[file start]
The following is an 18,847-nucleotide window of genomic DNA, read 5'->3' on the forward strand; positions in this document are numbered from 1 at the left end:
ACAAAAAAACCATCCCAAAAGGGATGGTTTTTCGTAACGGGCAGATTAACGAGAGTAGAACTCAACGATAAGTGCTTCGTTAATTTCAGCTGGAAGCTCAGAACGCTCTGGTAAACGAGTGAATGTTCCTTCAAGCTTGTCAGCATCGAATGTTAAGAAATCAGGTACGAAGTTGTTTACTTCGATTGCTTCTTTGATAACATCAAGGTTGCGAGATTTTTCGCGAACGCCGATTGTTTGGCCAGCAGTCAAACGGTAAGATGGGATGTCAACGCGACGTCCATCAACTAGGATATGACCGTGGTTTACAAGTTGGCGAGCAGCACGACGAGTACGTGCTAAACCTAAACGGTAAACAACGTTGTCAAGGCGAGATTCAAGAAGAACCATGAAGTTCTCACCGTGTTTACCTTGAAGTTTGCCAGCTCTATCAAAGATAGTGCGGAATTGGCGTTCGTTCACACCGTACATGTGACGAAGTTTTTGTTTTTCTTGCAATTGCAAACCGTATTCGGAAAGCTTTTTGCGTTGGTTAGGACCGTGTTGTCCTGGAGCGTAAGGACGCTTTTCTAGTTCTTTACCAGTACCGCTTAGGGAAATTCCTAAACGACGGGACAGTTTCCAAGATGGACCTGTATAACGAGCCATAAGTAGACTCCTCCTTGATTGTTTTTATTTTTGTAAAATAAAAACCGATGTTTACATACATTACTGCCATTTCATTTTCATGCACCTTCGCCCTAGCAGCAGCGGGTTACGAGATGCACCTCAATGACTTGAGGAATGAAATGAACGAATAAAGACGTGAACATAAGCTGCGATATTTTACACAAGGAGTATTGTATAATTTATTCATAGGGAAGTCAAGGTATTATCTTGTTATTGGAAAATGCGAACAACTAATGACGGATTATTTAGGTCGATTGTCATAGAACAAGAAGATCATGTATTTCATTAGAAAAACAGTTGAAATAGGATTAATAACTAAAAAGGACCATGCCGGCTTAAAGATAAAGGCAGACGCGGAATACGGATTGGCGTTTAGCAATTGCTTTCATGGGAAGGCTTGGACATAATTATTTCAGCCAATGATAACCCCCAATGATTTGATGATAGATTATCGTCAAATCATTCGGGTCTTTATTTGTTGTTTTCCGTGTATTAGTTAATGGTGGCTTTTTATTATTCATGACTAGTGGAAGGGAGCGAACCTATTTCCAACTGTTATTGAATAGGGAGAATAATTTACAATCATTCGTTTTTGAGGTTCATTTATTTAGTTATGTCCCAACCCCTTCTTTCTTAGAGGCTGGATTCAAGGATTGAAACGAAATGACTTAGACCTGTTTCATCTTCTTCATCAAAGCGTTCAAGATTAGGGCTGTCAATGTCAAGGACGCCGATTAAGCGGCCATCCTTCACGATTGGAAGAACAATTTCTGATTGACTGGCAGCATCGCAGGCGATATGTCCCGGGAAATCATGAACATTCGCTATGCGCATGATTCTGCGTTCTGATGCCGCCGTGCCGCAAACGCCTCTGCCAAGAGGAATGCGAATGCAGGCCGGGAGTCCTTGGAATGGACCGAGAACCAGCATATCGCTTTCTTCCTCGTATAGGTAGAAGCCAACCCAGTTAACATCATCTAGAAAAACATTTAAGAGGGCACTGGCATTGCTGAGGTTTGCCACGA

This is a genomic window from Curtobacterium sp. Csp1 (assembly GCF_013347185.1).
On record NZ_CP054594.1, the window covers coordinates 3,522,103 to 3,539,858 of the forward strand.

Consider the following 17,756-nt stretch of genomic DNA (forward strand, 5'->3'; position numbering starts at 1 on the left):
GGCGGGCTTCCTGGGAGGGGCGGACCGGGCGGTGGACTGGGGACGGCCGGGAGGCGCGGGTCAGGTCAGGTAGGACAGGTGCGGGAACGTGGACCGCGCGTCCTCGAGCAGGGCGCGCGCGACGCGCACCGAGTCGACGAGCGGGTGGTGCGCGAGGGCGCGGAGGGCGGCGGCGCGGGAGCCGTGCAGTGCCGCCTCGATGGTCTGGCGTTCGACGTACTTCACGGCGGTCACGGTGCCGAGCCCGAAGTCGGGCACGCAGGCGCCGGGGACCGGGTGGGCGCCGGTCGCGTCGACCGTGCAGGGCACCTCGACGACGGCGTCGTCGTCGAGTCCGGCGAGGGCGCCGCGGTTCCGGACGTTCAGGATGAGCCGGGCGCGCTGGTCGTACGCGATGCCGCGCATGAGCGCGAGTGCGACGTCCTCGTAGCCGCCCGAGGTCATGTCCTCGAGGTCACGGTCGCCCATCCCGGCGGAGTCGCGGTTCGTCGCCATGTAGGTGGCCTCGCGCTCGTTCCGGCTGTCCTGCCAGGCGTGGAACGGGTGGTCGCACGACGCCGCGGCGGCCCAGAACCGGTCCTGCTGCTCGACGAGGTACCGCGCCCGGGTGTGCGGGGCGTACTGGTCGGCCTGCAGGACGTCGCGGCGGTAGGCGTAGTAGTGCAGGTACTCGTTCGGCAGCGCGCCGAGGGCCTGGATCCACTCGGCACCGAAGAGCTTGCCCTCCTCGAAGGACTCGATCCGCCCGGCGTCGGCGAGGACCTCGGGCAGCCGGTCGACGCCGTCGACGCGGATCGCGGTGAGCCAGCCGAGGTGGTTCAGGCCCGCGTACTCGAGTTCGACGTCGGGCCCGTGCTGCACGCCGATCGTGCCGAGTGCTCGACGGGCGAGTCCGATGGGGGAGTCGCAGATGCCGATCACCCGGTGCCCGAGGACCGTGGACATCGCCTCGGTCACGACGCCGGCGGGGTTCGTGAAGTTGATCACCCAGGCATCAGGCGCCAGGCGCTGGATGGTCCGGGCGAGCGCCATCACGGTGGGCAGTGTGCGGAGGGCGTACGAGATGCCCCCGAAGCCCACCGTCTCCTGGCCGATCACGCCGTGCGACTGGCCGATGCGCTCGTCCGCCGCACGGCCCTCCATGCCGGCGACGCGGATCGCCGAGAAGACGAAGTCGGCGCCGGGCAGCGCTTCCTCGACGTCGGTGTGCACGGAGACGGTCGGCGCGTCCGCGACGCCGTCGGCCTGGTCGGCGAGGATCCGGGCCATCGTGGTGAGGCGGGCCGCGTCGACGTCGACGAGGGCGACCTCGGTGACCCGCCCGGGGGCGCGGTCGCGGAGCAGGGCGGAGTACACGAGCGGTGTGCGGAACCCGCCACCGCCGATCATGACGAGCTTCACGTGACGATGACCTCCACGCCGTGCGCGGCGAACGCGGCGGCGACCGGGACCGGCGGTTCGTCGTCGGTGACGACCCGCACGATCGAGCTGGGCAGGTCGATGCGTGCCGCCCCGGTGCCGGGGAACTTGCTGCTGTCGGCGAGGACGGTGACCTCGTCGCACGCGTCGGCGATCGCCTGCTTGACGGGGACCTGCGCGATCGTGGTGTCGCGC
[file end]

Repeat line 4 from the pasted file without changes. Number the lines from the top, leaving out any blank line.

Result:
On record NZ_CP054594.1, the window covers coordinates 3,522,103 to 3,539,858 of the forward strand.